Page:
5.  I feel God calls everyone to different things in different seasons in our lives.  Does this mean we will public school forever?  No, but i have no doubt that we are in the center of God's will in this season.

6.  I feel even if i make a mistake that God can right any wrong in my children's lives.  Rom 8:28

7.  We are a family of 7.  Finances can be tight.  My children love to play instruments and it's FREE in the public school.  TOTALLY FREE.

8.  I love to volunteer in the public school.  There are so many kids that come from broken homes.  I love to be in a classroom loving on a child that doesn't get any love at home.

9.  I have had absolutely NO ISSUES.  Nada.  Not one.  If anything has come up, the teachers were quick to resolve it.  My kids haven't come home indoctrinated in the cult courtesy of Common Core.

10.  I totally trust Jesus with my kids.  I have seen Jesus send FABULOUS teachers/mentors/believers into my kid's lives.  In school.  In public school.  

I have to trust that where i fail as a parent, God will fill in the gaps.  Figuring out how to parent an adopted child through the public school system is daunting and at times, it's down right maddening.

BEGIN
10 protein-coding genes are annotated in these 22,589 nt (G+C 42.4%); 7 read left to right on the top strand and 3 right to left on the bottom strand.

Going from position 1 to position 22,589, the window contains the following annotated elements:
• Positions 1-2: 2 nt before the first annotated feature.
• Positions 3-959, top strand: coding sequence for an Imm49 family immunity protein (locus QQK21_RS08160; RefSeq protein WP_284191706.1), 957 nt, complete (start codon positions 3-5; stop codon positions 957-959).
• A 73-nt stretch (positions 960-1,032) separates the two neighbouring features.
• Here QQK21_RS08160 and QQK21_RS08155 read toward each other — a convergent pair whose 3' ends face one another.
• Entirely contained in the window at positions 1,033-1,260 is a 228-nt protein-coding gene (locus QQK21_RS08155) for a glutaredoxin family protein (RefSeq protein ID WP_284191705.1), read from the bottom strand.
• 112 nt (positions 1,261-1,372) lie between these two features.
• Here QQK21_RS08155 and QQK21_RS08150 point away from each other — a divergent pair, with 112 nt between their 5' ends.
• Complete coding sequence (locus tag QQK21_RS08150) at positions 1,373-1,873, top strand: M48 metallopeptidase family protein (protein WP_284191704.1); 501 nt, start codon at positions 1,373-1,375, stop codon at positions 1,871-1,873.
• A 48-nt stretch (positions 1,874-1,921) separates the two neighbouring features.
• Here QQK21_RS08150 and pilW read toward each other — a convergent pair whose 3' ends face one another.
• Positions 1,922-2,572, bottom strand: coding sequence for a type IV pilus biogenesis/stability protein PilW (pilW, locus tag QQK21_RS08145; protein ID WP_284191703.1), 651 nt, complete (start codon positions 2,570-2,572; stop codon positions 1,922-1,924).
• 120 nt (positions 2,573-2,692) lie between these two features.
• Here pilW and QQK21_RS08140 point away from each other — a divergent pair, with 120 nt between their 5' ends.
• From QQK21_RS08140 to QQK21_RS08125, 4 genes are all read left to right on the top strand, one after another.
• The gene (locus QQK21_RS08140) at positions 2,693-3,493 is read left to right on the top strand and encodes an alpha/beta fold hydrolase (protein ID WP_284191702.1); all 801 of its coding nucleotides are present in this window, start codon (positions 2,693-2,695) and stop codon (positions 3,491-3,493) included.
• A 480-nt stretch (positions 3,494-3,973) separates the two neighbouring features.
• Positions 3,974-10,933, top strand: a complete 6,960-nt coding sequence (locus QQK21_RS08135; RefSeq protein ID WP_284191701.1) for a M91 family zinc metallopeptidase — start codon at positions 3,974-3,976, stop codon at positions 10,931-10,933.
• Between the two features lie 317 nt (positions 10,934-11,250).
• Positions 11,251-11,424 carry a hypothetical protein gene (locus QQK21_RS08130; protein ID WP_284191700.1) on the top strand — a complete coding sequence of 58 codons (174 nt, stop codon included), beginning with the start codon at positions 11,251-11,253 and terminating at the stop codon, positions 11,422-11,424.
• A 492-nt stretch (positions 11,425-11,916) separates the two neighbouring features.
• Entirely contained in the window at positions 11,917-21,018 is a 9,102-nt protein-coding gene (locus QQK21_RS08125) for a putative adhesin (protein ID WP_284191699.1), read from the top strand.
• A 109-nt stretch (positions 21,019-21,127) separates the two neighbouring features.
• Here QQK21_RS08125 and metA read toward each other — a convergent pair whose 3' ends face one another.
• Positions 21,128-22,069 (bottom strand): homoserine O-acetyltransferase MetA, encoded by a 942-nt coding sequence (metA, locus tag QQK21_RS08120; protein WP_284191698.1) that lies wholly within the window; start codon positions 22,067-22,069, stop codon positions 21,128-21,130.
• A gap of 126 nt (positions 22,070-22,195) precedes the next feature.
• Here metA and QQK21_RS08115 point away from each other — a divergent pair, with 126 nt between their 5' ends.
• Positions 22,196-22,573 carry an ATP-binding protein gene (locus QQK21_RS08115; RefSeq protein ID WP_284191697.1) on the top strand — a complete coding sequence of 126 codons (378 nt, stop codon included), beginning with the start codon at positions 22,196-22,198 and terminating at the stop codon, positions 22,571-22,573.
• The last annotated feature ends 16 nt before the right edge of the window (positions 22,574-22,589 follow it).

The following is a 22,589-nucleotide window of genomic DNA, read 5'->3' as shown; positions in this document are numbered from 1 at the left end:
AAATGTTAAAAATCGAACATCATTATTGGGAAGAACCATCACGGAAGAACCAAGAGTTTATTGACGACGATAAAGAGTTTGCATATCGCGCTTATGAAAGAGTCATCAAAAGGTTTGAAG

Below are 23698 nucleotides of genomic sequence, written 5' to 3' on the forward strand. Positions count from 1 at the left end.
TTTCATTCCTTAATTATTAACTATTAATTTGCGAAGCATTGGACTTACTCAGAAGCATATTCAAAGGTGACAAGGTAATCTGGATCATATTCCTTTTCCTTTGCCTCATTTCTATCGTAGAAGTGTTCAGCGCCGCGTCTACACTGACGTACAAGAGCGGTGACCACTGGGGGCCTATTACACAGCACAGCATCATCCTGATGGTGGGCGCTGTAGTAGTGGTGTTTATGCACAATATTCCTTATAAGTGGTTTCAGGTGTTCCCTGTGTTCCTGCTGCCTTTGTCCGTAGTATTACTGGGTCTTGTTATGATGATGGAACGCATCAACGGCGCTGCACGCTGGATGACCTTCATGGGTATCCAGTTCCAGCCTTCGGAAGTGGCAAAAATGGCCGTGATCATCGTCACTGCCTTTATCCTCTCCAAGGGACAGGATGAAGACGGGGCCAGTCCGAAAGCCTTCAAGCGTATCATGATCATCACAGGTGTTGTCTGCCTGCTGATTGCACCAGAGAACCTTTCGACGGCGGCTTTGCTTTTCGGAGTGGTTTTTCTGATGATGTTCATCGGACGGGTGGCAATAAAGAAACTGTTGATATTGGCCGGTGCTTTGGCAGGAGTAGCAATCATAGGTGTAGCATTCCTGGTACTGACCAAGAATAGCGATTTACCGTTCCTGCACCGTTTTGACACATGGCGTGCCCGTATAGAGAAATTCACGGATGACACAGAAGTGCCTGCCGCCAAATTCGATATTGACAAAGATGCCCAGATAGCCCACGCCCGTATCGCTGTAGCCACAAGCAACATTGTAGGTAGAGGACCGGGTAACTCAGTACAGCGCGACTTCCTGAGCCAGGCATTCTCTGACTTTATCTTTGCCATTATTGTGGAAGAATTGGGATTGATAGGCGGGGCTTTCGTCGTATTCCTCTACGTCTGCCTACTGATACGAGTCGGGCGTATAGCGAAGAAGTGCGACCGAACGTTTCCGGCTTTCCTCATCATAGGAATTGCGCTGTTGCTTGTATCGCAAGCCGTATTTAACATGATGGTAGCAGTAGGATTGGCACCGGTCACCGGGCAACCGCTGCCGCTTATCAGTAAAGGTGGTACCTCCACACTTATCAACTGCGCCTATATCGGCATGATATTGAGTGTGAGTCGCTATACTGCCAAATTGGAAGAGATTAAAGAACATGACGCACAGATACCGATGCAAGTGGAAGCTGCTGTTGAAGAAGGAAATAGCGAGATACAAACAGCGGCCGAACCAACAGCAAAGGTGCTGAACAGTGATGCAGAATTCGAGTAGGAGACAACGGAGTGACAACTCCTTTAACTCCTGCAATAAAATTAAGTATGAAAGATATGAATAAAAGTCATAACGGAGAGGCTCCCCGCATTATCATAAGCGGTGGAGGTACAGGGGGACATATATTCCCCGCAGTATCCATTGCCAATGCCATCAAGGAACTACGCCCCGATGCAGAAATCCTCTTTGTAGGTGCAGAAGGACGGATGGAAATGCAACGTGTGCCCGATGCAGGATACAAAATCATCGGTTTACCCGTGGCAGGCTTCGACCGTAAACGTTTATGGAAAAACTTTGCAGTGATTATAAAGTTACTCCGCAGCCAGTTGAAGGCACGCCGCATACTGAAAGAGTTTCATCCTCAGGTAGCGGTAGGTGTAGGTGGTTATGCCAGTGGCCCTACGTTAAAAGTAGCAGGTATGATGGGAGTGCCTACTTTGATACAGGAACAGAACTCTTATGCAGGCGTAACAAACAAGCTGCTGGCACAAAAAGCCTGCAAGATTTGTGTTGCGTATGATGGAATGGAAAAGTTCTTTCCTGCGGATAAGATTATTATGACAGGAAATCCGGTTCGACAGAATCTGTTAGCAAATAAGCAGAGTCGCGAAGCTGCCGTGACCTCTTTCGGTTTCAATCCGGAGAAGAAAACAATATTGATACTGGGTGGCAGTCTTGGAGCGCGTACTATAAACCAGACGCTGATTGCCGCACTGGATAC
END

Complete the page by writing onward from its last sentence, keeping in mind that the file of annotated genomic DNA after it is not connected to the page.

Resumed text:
Even when we fail, when we fall flat on our behinds, we can trust that God loves our children even more than we do.  

That's a promise i cling too.

Jul 30, 2015

DeCluttering my soul...

Get Stuff. Buy Stuff.  Buy More stuff. 


Answer emails.  Answer more emails.  10 minutes turn into an hour.


Check Facebook.  Check Instagram.  Get nothing done.

My soul has become cluttered.  

My goal for the next month is to live more intentional.  To escape the things that really do not matter.

I do not want the clutter in my life to steal my joy.

"In quietness and rest shall be your strength."  Isaiah 30:15

I need quiet.  

I need rest.  

I need to sit and be still. 

I need to focus on decluttering my soul.  

1.  I am stepping away from Facebook for a short season.

2.  I am going to be intentional with my prayer life.  Actively taking timeouts to simply be still and talk to Jesus.

3.  I am going to go through my home and purge. Because purging souls my soul.

I have 3 weeks until my kids go back to school and during this time i am going to try to be still and be real with myself because at the moment, my soul is simply cluttered.